Internationally acclaimed filmmaker and author Chip Duncan premiered his latest documentary at the Milwaukee Film Festival, about legendary authors J.R.R. Tolkien and C.S. Lewis, on October 3 at the Fox Bay Cinema.
The screening was packed to theater capacity with two hundred viewers. Even though Duncan and his production group are based in Milwaukee, his features do not often have an opportunity to be presented locally.
“Tolkien & Lewis: Myth, Imagination and the Quest For Meaning” highlights a rainy evening in 1931 at Oxford University’s Magdalen College. On that night, C.S. Lewis invited fellow scholar J.R.R. Tolkien, and Hugo Dyson to dinner. The conversation that followed over the subsequent hours remains the stuff of legend. It focused on myth, ritual, faith, and the imaginative process.
“Lewis made his entire conversion to Christianity in one evening. It happened during an eight hour conversation, which meant he was arguing against Tolkien and Dyson for most of the evening, otherwise it would have been a short conversation,” said Duncan, during the film panel discussion. “So the question was, what did they talk about? Only Lewis had written about that evening. So when we decided to try and explore it as a film subject, we looked for people globally that could articulate other perspectives that Lewis might have articulated that night.”
On one side, Dyson and Tolkien argued that Christianity followed similar traditions to other myths but that it was “the true myth.” As a former atheist who at the time had become a theist, Lewis argued from his non-Christian perspective. It was only known that discussion ended with Lewis accepting Christianity.
The documentary explored the questions discussed between the three men, that go to the heart of the human search for the meaning of life, and a relationship to God. Tolkien and Dyson raised issues about the universal quest and for Lewis the answers changed his life forever.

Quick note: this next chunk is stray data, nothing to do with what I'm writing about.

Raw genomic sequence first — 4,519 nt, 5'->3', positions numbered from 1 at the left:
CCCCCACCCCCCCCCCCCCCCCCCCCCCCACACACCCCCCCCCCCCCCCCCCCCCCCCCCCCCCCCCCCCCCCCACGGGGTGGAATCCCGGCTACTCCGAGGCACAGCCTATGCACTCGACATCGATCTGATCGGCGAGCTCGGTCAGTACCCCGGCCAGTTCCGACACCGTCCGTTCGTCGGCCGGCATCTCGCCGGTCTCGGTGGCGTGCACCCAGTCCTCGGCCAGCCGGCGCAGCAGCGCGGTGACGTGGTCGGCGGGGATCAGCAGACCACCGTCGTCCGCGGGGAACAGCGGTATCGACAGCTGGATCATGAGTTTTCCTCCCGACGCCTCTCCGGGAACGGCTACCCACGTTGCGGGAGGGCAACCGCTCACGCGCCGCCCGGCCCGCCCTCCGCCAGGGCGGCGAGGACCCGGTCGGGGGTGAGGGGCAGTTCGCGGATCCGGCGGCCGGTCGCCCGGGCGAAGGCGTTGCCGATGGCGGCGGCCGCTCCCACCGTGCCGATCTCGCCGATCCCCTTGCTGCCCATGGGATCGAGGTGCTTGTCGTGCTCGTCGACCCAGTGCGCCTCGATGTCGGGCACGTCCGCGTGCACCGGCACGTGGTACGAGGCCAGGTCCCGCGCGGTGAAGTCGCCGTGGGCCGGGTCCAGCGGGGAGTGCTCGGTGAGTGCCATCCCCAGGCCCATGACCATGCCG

Few works of literature have enjoyed the success of Tolkien’s “The Lord of the Rings” and the “Chronicles of Narnia” by Lewis. At the core of each author’s work was a creative process filled with a deep understanding of the role that myth, imagination, and faith played in their own lives, as well as those of their characters and readers.
“That connectivity between the material world and the heavenly world, between the world that we see here and the world that we have only a spiritual connection to, is precisely what mythology is meant to do, to create that bridge, create that understanding of our role in this cosmic battle taking place,” said Dr. Reza Aslan, an Iranian-American author and religious studies scholar featured in the film. “It is true that myths provide answers to a lot of fundamental questions asked, essential questions. But I think more importantly, what they do is help us frame the questions of reality a lot better so that we can say, who are we? What is important to us? What are the things that we would fight for, and the things that we die for?”
At the time of the discussion, Tolkien was a professor at Oxford with a passion for mythology and ancient languages. A devout Catholic, he authored the manuscript “The Book of Lost Tales” and invented an original language called Elvish.